Emissions probe widens to Renault, Fiat
French clampdown on Renault follows allegations from U.S. EPA that Fiat Chrysler used illegal software to hide excess emissions
European car makers were drawn into a widening probe of diesel-emissions testing on Friday, with French prosecutors examining
Renault SA and British authorit
ies seeking answers from Fiat Chrysler Automobiles NV.
Volkswagen’s admission that some of its diesel vehicles were fitted with software designed to hide their true level of emissions has highlighted that most cars spew out far higher levels of health-threatening nitrogen oxide (NOx) in everyday driving conditions than in laboratory tests.
Shares in Renault fell more than 4 per cent to their lowest level in around a month after a source at the Paris prosecutor’s office said it had launched a judicial investigation into possible cheating on exhaust emissions at the French car maker.
Renault said it respected all laws concerning exhaust emissions, adding that its vehicles did not have software enabling them to cheat on emissions standards.
The French clampdown follows allegations by the U.S. Environmental Protection Agency (EPA) on Thursday that Fiat Chrysler, like Volkswagen, was potentially using illegal software to hide excess diesel emissions.
No manufacturer other than VW has been found to have installed software designed solely for the purpose of circumventing emissions tests, but regulators in Britain and Germany say that car makers have made extensive use of a “thermal window” that allows manufacturers to turn down pollution-control systems for the sake of protecting an engine.
German investigators said they had found that some car makers defined the “thermal window” in such a way that exhaust treatment systems were switched off most of the time.
Regulators across the globe are now seeking to determine when a “thermal window” engine management system becomes an illegal “defeat device.”
Under U.S. law, there is an obligation for manufacturers to declare their emission control strategy. This has been the basis for EPA action against Volkswagen and now against Fiat Chrysler.
The European Commission said it had been informed about the “worrying” EPA allegations and would look at what implications they might have for the European Union.
The European Commission has limited powers to force polluting cars off European roads, since vehicle licensing in the European Union is still conducted on a national level.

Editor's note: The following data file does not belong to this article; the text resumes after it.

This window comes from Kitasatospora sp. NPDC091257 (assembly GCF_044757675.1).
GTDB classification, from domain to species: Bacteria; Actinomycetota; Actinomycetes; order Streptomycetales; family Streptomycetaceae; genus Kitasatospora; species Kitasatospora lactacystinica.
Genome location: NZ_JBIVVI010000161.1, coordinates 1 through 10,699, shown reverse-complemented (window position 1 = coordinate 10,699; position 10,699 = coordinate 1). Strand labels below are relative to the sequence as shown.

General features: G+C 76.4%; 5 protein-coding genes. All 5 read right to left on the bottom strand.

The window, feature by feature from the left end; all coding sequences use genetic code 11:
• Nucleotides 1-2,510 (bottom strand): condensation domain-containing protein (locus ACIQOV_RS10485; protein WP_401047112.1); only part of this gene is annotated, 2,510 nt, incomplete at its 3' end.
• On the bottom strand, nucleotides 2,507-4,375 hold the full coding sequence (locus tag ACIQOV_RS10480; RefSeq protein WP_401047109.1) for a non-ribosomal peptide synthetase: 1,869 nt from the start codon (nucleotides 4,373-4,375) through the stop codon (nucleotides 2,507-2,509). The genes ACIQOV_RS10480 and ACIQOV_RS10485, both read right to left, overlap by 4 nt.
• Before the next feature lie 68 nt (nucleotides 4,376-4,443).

But European regulators have introduced a more stringent testing regime designed to reflect everyday driving conditions in the wake of the VW scandal that will take effect this year.
Britain on Friday said it was urgently seeking information from the EPA over its allegation that Fiat Chrysler used hidden software to allow excess diesel emissions to go undetected.
“We are urgently seeking further information from the U.S. Environmental Protection Agency … and will also be seeking information from the manufacturer regarding vehicles in the U.K. market,” a spokesman at the Department for Transport said.
Fiat Chrysler chief executive Sergio Marchionne angrily rejected the allegations on Thursday, saying there was no wrongdoing and Fiat never attempted to cheat emissions rules with software detecting a vehicle was in test mode.
Fiat’s volatile shares surged 7 per cent in Europe, after falling sharply in U.S. trading on Thursday, and were trading 5 per cent higher in the afternoon.
The auto maker’s stock has risen by around 70 per cent this year since Donald Trump’s elec- tion, on expectations of less stringent emissions policies under the next U.S. administration.
But car makers continue to face scrutiny in Europe. Earlier this week the European Commission called on Italy to co-operate with a German probe investigating allegations that the Fiat 500X, Fiat Doblo and Jeep Renegade models were equipped with illegal cheating software. Fiat rejects the allegations.
Germany’s motor vehicle authority KBA began testing the vehicles of several foreign manufacturers as part of a blanket probe of vehicle emissions after the Volkswagen scandal first came to light.
And the country’s transport ministry asked the European Commission to investigate Fiat’s emissions after being stonewalled by Italian authorities.
Fiat Chrysler (FCAU) Close: $9.73 (U.S.), down 23¢